Perceptions of personal belief vaccine exemption policy: A survey of Arizona vaccine providers

Steven D. Haenchen, Elizabeth T. Jacobs, Kristin N. Bratton, Aubri S. Carman, Eyal Oren, Heidi L. Pottinger, Jessica A. Regan, Kacey C. Ernst

Research output: Contribution to journalArticlepeer-review

3 Scopus citations


Background: As exemptions to school-entry requirements rise, vaccination rates in Arizona school children are approaching levels that may threaten public health. Understanding the interactions physicians have with vaccine-hesitant parents, as well as the opinions physicians hold regarding vaccination, exemption, and exemption policies, are critical to our understanding of, and ability to affect, vaccination exemption rates among children. Methods: Survey responses were elicited from practitioners listed in The Arizona Partnership for Immunization and the Arizona Medical Association databases using a multi-pronged recruitment approach. Respondents provided data regarding their practice, comfort with parental refusal of individual vaccines, opinions about the beliefs held by parents that seek exemptions, parent education strategies, issues regarding providing care to unvaccinated children, and potential changes to Arizona policy. Results: A total of 152 practitioners providing care to a wide geographic and economic population of Arizona responded to the survey. Respondents were generally strong advocates of all immunizations but were more accepting of parents' desires to refuse hepatitis B and rotavirus vaccines. Almost all providers indicated that they see patients whose parents request to refuse or delay from vaccinations at least occasionally (88% and 97%, respectively). Only 37% of respondents indicated that they would be supportive of a policy requiring them to sign off on a parent's decision to refuse vaccination. Conclusions: Vaccination providers in Arizona are generally very supportive of childhood immunizations but have varying comfort with exemption from individual vaccines. Responding providers tended to not support a requirement for a physician's signature for vaccine exemptions due to varying concerns regarding the implementation of such a practice.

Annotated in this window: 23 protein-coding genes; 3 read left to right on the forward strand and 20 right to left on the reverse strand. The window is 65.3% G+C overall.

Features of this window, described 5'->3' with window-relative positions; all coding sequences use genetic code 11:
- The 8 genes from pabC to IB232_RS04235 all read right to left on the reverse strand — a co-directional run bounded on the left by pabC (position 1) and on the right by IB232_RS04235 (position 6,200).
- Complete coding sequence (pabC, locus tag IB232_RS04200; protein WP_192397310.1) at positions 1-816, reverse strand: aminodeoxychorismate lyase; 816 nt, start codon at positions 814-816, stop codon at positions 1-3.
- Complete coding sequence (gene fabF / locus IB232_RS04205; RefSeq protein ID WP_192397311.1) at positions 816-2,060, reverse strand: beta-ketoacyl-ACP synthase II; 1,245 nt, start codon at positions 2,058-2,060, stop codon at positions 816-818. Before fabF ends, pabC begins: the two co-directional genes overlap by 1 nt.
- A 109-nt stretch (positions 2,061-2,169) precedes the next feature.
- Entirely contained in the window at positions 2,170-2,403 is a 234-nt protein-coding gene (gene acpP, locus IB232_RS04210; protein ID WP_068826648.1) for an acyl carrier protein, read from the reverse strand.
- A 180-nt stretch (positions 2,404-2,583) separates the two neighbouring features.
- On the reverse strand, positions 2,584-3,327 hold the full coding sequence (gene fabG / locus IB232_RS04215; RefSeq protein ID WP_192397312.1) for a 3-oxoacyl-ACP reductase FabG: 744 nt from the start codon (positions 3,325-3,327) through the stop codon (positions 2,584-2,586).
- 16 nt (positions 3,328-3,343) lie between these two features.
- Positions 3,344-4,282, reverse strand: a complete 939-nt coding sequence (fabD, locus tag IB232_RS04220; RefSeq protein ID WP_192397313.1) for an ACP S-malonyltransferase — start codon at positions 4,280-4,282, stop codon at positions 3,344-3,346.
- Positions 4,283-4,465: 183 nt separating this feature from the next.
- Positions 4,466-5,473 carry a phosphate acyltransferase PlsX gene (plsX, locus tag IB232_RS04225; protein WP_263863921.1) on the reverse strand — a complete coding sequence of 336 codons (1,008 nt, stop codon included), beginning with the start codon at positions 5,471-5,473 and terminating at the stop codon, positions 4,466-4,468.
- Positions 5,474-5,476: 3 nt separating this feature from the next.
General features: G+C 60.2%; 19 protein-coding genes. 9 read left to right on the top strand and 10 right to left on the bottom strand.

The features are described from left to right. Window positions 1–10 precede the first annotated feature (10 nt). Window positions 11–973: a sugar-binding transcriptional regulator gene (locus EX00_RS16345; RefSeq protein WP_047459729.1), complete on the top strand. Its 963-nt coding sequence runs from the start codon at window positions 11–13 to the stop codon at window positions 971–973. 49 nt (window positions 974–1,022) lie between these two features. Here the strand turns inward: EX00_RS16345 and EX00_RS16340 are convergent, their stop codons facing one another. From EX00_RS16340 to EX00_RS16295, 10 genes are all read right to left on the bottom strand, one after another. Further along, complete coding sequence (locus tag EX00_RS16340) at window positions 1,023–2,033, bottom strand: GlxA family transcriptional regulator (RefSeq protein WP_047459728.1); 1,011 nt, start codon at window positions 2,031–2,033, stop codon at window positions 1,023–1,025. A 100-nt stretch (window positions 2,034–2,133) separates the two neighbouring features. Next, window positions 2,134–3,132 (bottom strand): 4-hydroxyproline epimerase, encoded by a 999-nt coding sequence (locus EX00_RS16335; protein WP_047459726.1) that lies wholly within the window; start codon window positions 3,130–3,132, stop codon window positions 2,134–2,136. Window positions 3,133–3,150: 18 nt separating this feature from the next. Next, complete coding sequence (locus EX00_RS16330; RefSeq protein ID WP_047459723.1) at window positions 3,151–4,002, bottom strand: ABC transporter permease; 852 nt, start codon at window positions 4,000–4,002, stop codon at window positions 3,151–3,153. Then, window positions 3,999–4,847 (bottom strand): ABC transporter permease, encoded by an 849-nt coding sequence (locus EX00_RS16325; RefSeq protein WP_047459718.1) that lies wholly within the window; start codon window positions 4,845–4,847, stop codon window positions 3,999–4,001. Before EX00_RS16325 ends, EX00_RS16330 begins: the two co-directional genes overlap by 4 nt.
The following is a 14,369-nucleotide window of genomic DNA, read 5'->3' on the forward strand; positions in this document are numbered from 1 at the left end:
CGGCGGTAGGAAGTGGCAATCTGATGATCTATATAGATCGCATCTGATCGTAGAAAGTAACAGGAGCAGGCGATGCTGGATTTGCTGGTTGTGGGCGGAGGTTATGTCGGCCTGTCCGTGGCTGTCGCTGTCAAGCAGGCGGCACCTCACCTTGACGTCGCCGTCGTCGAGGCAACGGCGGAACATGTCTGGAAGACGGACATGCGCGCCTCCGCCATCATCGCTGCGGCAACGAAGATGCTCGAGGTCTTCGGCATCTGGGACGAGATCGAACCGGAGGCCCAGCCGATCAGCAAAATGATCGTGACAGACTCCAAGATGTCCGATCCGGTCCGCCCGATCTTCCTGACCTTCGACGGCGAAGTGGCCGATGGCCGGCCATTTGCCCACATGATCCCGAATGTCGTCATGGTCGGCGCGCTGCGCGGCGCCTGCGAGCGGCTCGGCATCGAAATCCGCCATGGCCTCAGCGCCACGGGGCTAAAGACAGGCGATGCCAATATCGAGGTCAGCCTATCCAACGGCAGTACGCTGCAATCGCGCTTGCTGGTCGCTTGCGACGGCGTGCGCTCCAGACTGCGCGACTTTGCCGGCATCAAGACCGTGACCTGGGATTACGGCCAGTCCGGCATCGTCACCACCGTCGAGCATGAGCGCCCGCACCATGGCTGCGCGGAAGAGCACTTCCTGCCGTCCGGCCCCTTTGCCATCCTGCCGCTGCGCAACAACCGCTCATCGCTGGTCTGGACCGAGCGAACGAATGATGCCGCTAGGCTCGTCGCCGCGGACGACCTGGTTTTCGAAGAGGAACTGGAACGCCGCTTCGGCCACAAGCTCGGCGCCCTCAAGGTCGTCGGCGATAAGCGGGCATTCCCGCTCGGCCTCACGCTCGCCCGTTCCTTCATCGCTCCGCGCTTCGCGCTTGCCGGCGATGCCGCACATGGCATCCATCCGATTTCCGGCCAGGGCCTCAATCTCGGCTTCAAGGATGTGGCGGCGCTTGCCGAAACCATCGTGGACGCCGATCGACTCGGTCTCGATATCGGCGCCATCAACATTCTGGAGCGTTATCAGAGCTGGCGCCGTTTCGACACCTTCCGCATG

Original languageEnglish (US)
Pages (from-to)3630-3635
Number of pages6
Issue number29
StatePublished - Jun 17 2014


  • Family practice
  • Immunization
  • Pediatrics
  • Policy
  • Vaccine exemption

ASJC Scopus subject areas

  • Molecular Medicine
  • General Immunology and Microbiology
  • General Veterinary
  • Public Health, Environmental and Occupational Health
  • Infectious Diseases


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